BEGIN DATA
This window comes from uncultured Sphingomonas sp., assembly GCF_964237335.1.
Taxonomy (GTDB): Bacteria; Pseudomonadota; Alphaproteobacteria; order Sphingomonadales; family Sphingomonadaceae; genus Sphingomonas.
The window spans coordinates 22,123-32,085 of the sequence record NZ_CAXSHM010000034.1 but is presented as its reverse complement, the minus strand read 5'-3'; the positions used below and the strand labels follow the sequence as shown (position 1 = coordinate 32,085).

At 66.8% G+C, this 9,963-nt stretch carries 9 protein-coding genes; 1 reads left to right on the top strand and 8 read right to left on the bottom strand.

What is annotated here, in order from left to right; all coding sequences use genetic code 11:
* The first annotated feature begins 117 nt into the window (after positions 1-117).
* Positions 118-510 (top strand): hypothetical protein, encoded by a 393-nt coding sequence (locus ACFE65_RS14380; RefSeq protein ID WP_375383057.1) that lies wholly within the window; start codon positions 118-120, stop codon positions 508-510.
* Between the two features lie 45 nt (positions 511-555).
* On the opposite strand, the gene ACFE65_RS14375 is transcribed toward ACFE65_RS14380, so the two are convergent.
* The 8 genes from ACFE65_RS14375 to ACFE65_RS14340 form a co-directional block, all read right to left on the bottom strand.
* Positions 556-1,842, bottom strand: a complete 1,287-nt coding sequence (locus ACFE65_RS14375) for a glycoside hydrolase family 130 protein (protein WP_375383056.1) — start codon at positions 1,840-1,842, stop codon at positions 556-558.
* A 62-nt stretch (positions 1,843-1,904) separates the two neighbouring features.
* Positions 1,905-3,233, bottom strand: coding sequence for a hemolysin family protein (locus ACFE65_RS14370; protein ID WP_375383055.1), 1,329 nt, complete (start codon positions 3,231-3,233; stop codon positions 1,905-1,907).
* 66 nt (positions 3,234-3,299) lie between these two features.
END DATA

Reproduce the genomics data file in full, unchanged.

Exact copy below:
This window comes from uncultured Sphingomonas sp., assembly GCF_964237335.1.
Taxonomy (GTDB): Bacteria; Pseudomonadota; Alphaproteobacteria; order Sphingomonadales; family Sphingomonadaceae; genus Sphingomonas.
The window spans coordinates 22,123-32,085 of the sequence record NZ_CAXSHM010000034.1 but is presented as its reverse complement, the minus strand read 5'-3'; the positions used below and the strand labels follow the sequence as shown (position 1 = coordinate 32,085).

At 66.8% G+C, this 9,963-nt stretch carries 9 protein-coding genes; 1 reads left to right on the top strand and 8 read right to left on the bottom strand.

What is annotated here, in order from left to right; all coding sequences use genetic code 11:
* The first annotated feature begins 117 nt into the window (after positions 1-117).
* Positions 118-510 (top strand): hypothetical protein, encoded by a 393-nt coding sequence (locus ACFE65_RS14380; RefSeq protein ID WP_375383057.1) that lies wholly within the window; start codon positions 118-120, stop codon positions 508-510.
* Between the two features lie 45 nt (positions 511-555).
* On the opposite strand, the gene ACFE65_RS14375 is transcribed toward ACFE65_RS14380, so the two are convergent.
* The 8 genes from ACFE65_RS14375 to ACFE65_RS14340 form a co-directional block, all read right to left on the bottom strand.
* Positions 556-1,842, bottom strand: a complete 1,287-nt coding sequence (locus ACFE65_RS14375) for a glycoside hydrolase family 130 protein (protein WP_375383056.1) — start codon at positions 1,840-1,842, stop codon at positions 556-558.
* A 62-nt stretch (positions 1,843-1,904) separates the two neighbouring features.
* Positions 1,905-3,233, bottom strand: coding sequence for a hemolysin family protein (locus ACFE65_RS14370; protein ID WP_375383055.1), 1,329 nt, complete (start codon positions 3,231-3,233; stop codon positions 1,905-1,907).
* 66 nt (positions 3,234-3,299) lie between these two features.